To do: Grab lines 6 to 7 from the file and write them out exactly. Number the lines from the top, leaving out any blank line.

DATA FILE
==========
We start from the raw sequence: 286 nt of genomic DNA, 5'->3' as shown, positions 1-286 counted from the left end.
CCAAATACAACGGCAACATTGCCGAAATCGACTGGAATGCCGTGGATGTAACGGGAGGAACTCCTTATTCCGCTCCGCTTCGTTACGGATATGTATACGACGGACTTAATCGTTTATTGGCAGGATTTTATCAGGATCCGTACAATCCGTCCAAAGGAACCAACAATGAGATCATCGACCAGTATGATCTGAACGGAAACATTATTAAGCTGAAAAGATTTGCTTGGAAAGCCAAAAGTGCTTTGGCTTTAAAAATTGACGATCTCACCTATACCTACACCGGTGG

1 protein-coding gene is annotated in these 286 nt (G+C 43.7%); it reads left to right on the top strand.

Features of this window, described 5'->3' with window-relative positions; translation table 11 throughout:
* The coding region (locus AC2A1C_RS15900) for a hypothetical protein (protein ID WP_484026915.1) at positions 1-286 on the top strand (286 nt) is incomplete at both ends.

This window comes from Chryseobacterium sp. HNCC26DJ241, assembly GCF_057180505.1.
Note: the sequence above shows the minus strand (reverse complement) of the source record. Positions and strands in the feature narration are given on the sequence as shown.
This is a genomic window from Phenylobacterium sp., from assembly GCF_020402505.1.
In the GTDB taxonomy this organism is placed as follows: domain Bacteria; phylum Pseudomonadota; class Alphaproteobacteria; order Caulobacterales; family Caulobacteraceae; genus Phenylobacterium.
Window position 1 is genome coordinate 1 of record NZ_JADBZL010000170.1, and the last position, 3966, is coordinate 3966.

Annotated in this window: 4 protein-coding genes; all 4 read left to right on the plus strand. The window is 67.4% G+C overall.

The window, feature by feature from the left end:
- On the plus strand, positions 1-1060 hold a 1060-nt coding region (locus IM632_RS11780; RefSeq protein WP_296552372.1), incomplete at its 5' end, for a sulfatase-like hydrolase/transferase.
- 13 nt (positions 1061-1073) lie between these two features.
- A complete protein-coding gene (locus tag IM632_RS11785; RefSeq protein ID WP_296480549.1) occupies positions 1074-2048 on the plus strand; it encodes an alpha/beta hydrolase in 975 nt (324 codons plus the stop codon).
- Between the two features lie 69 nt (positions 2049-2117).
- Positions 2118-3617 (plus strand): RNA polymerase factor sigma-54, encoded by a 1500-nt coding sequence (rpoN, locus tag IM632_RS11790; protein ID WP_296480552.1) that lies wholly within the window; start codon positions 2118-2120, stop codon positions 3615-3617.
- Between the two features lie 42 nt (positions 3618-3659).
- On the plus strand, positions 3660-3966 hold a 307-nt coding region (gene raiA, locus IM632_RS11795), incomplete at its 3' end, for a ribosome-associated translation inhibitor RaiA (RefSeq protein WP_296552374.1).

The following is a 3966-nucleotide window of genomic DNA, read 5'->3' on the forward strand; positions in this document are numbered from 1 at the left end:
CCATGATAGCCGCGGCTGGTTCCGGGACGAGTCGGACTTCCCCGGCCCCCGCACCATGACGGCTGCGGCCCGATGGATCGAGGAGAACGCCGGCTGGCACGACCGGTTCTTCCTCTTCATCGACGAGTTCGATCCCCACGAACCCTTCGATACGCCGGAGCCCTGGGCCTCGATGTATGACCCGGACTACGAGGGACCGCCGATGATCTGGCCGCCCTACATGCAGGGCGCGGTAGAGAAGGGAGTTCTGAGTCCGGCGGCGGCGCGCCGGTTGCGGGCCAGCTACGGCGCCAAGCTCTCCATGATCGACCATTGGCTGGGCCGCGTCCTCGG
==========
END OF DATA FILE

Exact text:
This window comes from Chryseobacterium sp. HNCC26DJ241, assembly GCF_057180505.1.
Note: the sequence above shows the minus strand (reverse complement) of the source record. Positions and strands in the feature narration are given on the sequence as shown.